Spence Field Shelter(182.7) to Double Spring Gap Shelter(196.5) 13.8
Here a some pictures from Fontana Dam yesterday
Today started off with beautiful weather. I couldn't believe my luck. It's the first time in 5 days that it wasn't raining. I got up early and enjoyed a hot cup of coffee and some oatmeal. I was packed up and on the trail by 8:30. Today was difficult. Lots of steep climbs and descents.
The first climb took me to Rocky Top. Chris Stapleton, this is the mountain that inspired the fight song for the Tennessee Volunteers. I spent the day crossing between NC and TN, although TN wasn't officially marked anywhere, it was cool to hit another state. Rocky Top was a difficult climb. Every time I thought I was at the top, it kept going up.
Views From Rocky Top
I spent most of the day hiking by myself. The terrain was so rugged it spread everybody out. I made pretty good time for the first half of the day, the second half was more difficult. The trail is still really muddy, so I spent all afternoon hopping around mud puddles.
I've gotten into a routine of stopping every 2 hours and eating some kind of a bar, usually snickers, then cliff, followed by a pop tart. It helps keep my energy up and I don't have to stop. I ate lunch, 2 tuna fish packets, at a shelter where I filtered water. The shelter was located at mile 189.2, that means I only have 2,000 miles left to walk. Tomorrow I'll hit the 200 mile mark as I summit the highest point on the AT, Clingman's Dome. It looks like I'll be a soaking wet mess, as the rain should continue through the night and most of the day tomorrow.
I passed by a shelter at 3:45 and decided not to stay because it was too early and the next shelter was only 1.7 miles down the trail. There were very dark clouds in the sky and it looked very ominous. I decided to play russian rain roulette. I lost. 3 minutes after I left the shelter the rain began. I'm at 5,500 feet of elevation and walking on an exposed ridgeline. Not my brightest idea. As I ran to get to the shelter I totally forgot about the mud, the end result was a very wet and sloppy fall to the ground, that I would repeat 20 steps later. Soaking wet, I finally made it to the shelter. I was actually happy to find it not quite full. I wasn't looking forward to sleeping in it, but I knew I would get dry and stay warm. I cooked an early dinner of Mac and Cheese with Vienna sausages and Franks hot sauce. Not my greatest culinary masterpiece, but by trail standards a delectable treat. Cyborg was kind enough to go out in the rain and fetch my water. I think he felt sorry for me because I was so wet and muddy. I staked out my space in the shelter and put on all of my dry clothes. After I finished my camp chores, I chatted with 2 SOBO guys. They started in Maine in July, took a break in December and January. They should finish their thru hike in 2 weeks. Wow, I was impressed to hear their stories. Around 8:00, 3 overnight hikers showed up, since I was the last thru-hiker to get to the shelter I had to give up my spot. It was still pouring down rain and I had to go out in it to set up my hammock. I think I'll be glad to finish the Smokies. I haven't cared for all the restrictions. I like to stop whenever I want, having to push extra miles to stay at shelters that I get kicked out of isn't very much fun. The views this morning were spectacular, it almost, makes it worthwhile.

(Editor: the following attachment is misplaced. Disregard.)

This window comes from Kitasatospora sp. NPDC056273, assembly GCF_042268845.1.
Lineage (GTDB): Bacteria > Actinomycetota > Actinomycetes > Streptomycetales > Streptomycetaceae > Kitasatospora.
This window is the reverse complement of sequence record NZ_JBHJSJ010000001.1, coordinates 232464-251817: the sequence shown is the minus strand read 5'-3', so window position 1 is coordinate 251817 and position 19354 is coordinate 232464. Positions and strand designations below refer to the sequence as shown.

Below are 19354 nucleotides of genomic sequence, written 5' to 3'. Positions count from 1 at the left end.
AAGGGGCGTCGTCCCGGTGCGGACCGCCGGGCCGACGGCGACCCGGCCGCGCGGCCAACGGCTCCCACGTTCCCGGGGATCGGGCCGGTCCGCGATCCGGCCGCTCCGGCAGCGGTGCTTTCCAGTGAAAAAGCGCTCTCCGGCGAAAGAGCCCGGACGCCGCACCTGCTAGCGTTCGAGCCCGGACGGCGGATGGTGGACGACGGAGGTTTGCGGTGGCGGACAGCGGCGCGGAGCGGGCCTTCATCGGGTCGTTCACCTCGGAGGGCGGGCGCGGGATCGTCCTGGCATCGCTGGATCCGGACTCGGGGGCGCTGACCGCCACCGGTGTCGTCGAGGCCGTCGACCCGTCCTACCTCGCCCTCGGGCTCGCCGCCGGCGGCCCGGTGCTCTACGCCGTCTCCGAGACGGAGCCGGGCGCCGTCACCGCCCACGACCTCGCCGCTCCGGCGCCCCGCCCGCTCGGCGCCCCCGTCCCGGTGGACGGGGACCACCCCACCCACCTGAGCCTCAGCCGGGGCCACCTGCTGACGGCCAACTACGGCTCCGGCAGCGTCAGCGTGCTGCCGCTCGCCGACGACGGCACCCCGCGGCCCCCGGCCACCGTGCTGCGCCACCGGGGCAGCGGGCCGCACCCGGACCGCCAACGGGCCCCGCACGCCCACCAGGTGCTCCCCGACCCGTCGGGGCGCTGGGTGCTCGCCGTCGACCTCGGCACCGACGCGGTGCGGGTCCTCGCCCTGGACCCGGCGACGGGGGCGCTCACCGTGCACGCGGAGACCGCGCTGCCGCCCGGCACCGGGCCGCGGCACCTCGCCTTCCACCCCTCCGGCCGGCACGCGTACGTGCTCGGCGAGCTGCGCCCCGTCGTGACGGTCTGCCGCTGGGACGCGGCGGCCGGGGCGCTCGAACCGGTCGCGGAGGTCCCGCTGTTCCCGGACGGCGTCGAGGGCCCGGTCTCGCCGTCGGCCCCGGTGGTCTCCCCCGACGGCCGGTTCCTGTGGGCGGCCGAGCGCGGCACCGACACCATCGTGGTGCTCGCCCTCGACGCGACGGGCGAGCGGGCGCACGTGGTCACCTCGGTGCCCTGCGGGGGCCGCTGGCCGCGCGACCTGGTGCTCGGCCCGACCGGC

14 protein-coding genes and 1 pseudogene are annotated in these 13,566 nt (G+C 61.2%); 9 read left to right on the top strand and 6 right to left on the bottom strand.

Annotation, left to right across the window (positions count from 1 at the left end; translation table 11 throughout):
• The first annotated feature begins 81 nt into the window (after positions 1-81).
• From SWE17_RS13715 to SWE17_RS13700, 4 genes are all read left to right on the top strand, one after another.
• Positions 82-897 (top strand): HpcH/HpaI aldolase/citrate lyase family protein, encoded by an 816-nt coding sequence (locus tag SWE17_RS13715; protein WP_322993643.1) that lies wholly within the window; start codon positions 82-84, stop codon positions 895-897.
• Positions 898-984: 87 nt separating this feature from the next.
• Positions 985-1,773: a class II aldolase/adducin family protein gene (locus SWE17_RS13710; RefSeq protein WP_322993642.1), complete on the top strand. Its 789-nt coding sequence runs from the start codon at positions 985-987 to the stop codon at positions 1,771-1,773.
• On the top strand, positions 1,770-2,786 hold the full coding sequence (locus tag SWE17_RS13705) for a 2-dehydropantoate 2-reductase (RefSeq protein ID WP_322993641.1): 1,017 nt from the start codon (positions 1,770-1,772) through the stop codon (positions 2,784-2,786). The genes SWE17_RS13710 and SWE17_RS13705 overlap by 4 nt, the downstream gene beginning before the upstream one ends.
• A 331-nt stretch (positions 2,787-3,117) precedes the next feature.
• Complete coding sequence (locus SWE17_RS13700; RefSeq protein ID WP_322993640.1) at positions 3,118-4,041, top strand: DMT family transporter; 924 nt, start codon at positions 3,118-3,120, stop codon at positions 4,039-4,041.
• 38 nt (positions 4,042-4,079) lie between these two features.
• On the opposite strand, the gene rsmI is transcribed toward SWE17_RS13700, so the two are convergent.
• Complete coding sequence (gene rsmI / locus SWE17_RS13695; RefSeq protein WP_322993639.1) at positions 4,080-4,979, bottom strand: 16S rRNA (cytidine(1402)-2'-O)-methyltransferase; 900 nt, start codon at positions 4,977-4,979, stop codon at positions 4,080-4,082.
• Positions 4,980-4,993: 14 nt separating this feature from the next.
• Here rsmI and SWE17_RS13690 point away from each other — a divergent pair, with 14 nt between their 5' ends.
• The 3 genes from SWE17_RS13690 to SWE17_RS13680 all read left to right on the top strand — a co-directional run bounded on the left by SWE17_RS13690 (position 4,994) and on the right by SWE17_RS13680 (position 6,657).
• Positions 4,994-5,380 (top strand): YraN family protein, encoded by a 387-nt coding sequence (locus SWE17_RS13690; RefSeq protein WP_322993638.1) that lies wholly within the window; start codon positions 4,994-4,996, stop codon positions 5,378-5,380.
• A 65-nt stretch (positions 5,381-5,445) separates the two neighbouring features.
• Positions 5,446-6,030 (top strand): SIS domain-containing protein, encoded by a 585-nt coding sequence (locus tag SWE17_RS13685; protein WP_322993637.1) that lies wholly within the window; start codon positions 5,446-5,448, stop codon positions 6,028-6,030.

I'm hoping the rain forcast for tomorrow is incorrect. I'm tired of the mud and I really want to see the views from Clingman's Dome. I'll just have to wait and see what tomorrow brings. Trail life is full of ups and downs, both elevation wise and emotionally. This morning I was loving life, I was surrounded by immense beauty. Tonight I was sent out into the rain to set up my shelter, but I'm still not too down. I had a few visitors come and watch me set up.
"My most memorable hikes can be classified as 'Shortcuts that Backfired'."
Edward Abbey, The Journey Home: Some Words in Defense of the American West